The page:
Mary Jane Farell, building on a childhood fascination with bridge, has crafted an all-star career that includes four world championships and election to the ACBL Bridge Hall of Fame.

“I saw bridge at home and was fascinated by the time I was nine,” says Farell, who joined former teammate Dorothy Truscott as 1998 inductees. They were the first two American women to earn the rank of World Grand Master, the World Bridge Federation’s highest ranking.

Farell earned the rank by winning the 1966 World Mixed Pairs with Ivan Erdos, the 1970 World Women’s Pairs with Marilyn Johnson and the 1978 Venice Cup with Johnson and teammates Truscott, Emma Jean Hawes, Jacqui Mitchell and Gail Greenberg. She added the World Women’s Team Olympiad crown in 1980 with the same team.

Those victories were highlights, she agrees, but election to the Bridge Hall of Fame was “the apex of my bridge career.”

It’s a career that began in Cincinnati, where Farell grew up. “I couldn’t wait to get home from school to kibitz whenever my mother had the game at our house.”

She was introduced to duplicate at age 17 when the family moved to Los Angeles.

“The local rubber bridge club had twice-monthly duplicate sessions and I began playing duplicate in those games with the young men I dated. Once I began playing duplicate, I couldn’t play often enough.”

One of those young men, Arnold Kauder, became her mentor and her husband. They were later divorced but Farell remembers Kauder as “a marvelous bridge player. It was he who put the polish on my game.”

Farell began teaching after World War II. “Women used to call me up and ask for advice on bidding, play of the hand, defense — whatever. Then groups of women would get together at one home and hire me to teach them.”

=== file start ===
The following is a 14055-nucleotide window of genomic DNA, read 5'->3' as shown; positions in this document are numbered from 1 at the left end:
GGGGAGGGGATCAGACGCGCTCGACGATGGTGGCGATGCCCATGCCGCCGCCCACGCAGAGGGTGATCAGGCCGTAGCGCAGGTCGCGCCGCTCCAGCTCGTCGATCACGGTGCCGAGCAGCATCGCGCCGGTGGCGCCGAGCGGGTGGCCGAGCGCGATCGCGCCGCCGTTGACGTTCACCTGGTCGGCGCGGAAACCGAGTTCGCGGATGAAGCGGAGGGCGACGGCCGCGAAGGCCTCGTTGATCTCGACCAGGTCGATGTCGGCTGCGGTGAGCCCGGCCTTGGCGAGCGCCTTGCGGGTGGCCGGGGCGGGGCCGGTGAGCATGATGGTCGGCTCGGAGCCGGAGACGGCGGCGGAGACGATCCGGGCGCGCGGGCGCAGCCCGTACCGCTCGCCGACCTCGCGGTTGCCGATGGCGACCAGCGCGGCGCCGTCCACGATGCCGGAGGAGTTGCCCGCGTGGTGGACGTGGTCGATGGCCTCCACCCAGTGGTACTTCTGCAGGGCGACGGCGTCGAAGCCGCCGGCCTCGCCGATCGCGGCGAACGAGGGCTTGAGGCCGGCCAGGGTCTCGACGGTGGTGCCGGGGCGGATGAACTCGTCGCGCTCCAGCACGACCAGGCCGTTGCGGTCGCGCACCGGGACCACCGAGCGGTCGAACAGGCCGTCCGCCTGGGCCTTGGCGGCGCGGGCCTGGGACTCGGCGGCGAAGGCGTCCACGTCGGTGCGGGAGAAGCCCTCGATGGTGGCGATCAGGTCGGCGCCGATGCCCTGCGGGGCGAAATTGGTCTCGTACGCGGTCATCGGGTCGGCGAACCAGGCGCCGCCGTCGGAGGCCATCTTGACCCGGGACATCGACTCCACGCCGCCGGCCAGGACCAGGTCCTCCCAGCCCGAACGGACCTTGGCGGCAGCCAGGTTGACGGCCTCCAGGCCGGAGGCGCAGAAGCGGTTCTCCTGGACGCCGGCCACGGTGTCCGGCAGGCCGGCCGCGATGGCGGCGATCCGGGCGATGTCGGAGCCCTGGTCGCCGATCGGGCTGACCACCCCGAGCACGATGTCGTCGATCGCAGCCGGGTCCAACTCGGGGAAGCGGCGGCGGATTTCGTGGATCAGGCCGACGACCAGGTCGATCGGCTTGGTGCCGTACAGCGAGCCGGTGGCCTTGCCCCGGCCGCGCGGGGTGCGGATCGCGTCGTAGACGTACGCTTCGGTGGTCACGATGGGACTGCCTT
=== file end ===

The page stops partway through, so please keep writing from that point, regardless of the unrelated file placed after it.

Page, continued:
Her professional playing began in much the same way. “People made me a pro. They offered to pay for babysitters and card fees, and they would pick me up and transport me to the tournaments.

“It’s really nice to have a hobby that turned into a living. I feel very fortunate. Bridge has been good for me and to me.”

She’s also given back to bridge, serving on appeals committees at regionals and NABCs and hosting “Coffee with Mary Jane” seminars. In 1964, the Los Angeles Times named Farell “Woman of the Year” in recognition of her gaining first place among women in the all-time masterpoint rankings.

In 1978 she and Johnson became the first women to win the six-session Life Master Pairs — they remain the only women’s pair to have their names engraved on the von Zedtwitz Gold Cup.

Farell remembers that she and Johnson served on a committee after the final session. “Then we came back to see if we were in the top 10. We had had a soft last session, but we were still leading and we were ecstatic.”

Today Farell, who describes herself as “a crusader (and) a champion of the less experienced player,” plays mostly at the club level with longtime pupils. “My friends are the little people in the bridge world.”

She and husband Jules Farell, who died in 2005, met through bridge and Farell says proudly, “It’s been a great marriage. We are a very good husband-and-wife partnership — we play together without bickering. Jules is still my favorite partner — I wish we could play together more frequently.”